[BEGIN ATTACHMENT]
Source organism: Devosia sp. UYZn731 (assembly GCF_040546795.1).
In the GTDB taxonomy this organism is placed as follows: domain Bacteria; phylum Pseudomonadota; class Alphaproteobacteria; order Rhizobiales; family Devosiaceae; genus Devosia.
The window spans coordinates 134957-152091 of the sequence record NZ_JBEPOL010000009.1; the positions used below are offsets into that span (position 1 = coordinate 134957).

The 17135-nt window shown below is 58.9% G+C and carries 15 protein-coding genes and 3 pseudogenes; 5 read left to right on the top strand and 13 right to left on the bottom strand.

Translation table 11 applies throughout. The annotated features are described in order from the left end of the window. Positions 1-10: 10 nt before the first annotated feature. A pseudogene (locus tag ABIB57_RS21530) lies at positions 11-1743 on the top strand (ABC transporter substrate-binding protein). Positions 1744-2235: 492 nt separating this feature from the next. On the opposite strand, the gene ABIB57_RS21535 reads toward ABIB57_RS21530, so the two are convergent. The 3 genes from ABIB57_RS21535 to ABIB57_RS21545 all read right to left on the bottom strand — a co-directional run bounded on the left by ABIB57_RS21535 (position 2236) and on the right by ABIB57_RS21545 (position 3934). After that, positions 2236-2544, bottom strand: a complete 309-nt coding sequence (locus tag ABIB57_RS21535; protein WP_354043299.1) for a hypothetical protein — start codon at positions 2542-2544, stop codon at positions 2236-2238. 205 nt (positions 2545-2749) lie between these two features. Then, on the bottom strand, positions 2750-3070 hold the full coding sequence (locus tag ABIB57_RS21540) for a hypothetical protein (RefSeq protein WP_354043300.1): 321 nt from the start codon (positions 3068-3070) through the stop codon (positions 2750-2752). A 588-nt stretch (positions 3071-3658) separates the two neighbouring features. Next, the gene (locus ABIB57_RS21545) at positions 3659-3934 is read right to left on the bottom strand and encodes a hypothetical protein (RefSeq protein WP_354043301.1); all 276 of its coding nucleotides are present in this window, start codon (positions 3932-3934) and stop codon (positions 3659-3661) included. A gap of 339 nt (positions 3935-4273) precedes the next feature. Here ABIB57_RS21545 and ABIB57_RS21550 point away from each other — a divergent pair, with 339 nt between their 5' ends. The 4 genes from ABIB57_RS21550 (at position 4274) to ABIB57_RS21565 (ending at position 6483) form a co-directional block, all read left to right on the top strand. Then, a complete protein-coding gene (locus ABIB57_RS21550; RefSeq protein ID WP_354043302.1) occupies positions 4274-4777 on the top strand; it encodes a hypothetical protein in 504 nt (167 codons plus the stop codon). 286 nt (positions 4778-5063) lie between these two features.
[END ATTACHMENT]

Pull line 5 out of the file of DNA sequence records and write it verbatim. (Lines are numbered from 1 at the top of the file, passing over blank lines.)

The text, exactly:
Translation table 11 applies throughout. The annotated features are described in order from the left end of the window. Positions 1-10: 10 nt before the first annotated feature. A pseudogene (locus tag ABIB57_RS21530) lies at positions 11-1743 on the top strand (ABC transporter substrate-binding protein). Positions 1744-2235: 492 nt separating this feature from the next. On the opposite strand, the gene ABIB57_RS21535 reads toward ABIB57_RS21530, so the two are convergent. The 3 genes from ABIB57_RS21535 to ABIB57_RS21545 all read right to left on the bottom strand — a co-directional run bounded on the left by ABIB57_RS21535 (position 2236) and on the right by ABIB57_RS21545 (position 3934). After that, positions 2236-2544, bottom strand: a complete 309-nt coding sequence (locus tag ABIB57_RS21535; protein WP_354043299.1) for a hypothetical protein — start codon at positions 2542-2544, stop codon at positions 2236-2238. 205 nt (positions 2545-2749) lie between these two features. Then, on the bottom strand, positions 2750-3070 hold the full coding sequence (locus tag ABIB57_RS21540) for a hypothetical protein (RefSeq protein WP_354043300.1): 321 nt from the start codon (positions 3068-3070) through the stop codon (positions 2750-2752). A 588-nt stretch (positions 3071-3658) separates the two neighbouring features. Next, the gene (locus ABIB57_RS21545) at positions 3659-3934 is read right to left on the bottom strand and encodes a hypothetical protein (RefSeq protein WP_354043301.1); all 276 of its coding nucleotides are present in this window, start codon (positions 3932-3934) and stop codon (positions 3659-3661) included. A gap of 339 nt (positions 3935-4273) precedes the next feature. Here ABIB57_RS21545 and ABIB57_RS21550 point away from each other — a divergent pair, with 339 nt between their 5' ends. The 4 genes from ABIB57_RS21550 (at position 4274) to ABIB57_RS21565 (ending at position 6483) form a co-directional block, all read left to right on the top strand. Then, a complete protein-coding gene (locus ABIB57_RS21550; RefSeq protein ID WP_354043302.1) occupies positions 4274-4777 on the top strand; it encodes a hypothetical protein in 504 nt (167 codons plus the stop codon). 286 nt (positions 4778-5063) lie between these two features.